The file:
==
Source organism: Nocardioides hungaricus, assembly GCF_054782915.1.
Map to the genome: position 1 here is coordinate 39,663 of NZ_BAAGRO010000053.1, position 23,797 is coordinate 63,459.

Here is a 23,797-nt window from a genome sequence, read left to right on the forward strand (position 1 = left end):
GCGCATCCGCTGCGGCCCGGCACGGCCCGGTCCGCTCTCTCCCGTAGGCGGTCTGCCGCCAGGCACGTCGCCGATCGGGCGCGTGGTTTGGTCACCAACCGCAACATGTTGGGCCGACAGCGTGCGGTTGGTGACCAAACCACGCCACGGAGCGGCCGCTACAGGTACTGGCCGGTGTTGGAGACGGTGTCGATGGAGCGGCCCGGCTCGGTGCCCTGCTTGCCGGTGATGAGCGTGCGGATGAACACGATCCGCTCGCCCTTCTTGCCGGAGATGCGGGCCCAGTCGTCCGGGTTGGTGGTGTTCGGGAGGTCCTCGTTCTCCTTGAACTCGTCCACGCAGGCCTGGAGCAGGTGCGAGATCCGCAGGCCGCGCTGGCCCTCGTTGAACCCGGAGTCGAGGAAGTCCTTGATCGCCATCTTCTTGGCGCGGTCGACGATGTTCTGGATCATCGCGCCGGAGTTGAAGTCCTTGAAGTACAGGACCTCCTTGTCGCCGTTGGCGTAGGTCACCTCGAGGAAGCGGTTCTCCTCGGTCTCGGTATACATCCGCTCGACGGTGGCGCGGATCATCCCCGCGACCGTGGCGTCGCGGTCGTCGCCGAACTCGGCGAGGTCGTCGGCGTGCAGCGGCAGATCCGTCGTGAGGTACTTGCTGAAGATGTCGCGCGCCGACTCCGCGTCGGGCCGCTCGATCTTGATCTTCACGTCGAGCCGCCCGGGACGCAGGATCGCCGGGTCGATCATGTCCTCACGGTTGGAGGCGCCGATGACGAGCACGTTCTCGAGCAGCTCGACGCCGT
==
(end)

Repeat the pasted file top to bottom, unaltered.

Source organism: Nocardioides hungaricus, assembly GCF_054782915.1.
Map to the genome: position 1 here is coordinate 39,663 of NZ_BAAGRO010000053.1, position 23,797 is coordinate 63,459.

Here is a 23,797-nt window from a genome sequence, read left to right on the forward strand (position 1 = left end):
GCGCATCCGCTGCGGCCCGGCACGGCCCGGTCCGCTCTCTCCCGTAGGCGGTCTGCCGCCAGGCACGTCGCCGATCGGGCGCGTGGTTTGGTCACCAACCGCAACATGTTGGGCCGACAGCGTGCGGTTGGTGACCAAACCACGCCACGGAGCGGCCGCTACAGGTACTGGCCGGTGTTGGAGACGGTGTCGATGGAGCGGCCCGGCTCGGTGCCCTGCTTGCCGGTGATGAGCGTGCGGATGAACACGATCCGCTCGCCCTTCTTGCCGGAGATGCGGGCCCAGTCGTCCGGGTTGGTGGTGTTCGGGAGGTCCTCGTTCTCCTTGAACTCGTCCACGCAGGCCTGGAGCAGGTGCGAGATCCGCAGGCCGCGCTGGCCCTCGTTGAACCCGGAGTCGAGGAAGTCCTTGATCGCCATCTTCTTGGCGCGGTCGACGATGTTCTGGATCATCGCGCCGGAGTTGAAGTCCTTGAAGTACAGGACCTCCTTGTCGCCGTTGGCGTAGGTCACCTCGAGGAAGCGGTTCTCCTCGGTCTCGGTATACATCCGCTCGACGGTGGCGCGGATCATCCCCGCGACCGTGGCGTCGCGGTCGTCGCCGAACTCGGCGAGGTCGTCGGCGTGCAGCGGCAGATCCGTCGTGAGGTACTTGCTGAAGATGTCGCGCGCCGACTCCGCGTCGGGCCGCTCGATCTTGATCTTCACGTCGAGCCGCCCGGGACGCAGGATCGCCGGGTCGATCATGTCCTCACGGTTGGAGGCGCCGATGACGAGCACGTTCTCGAGCAGCTCGACGCCGT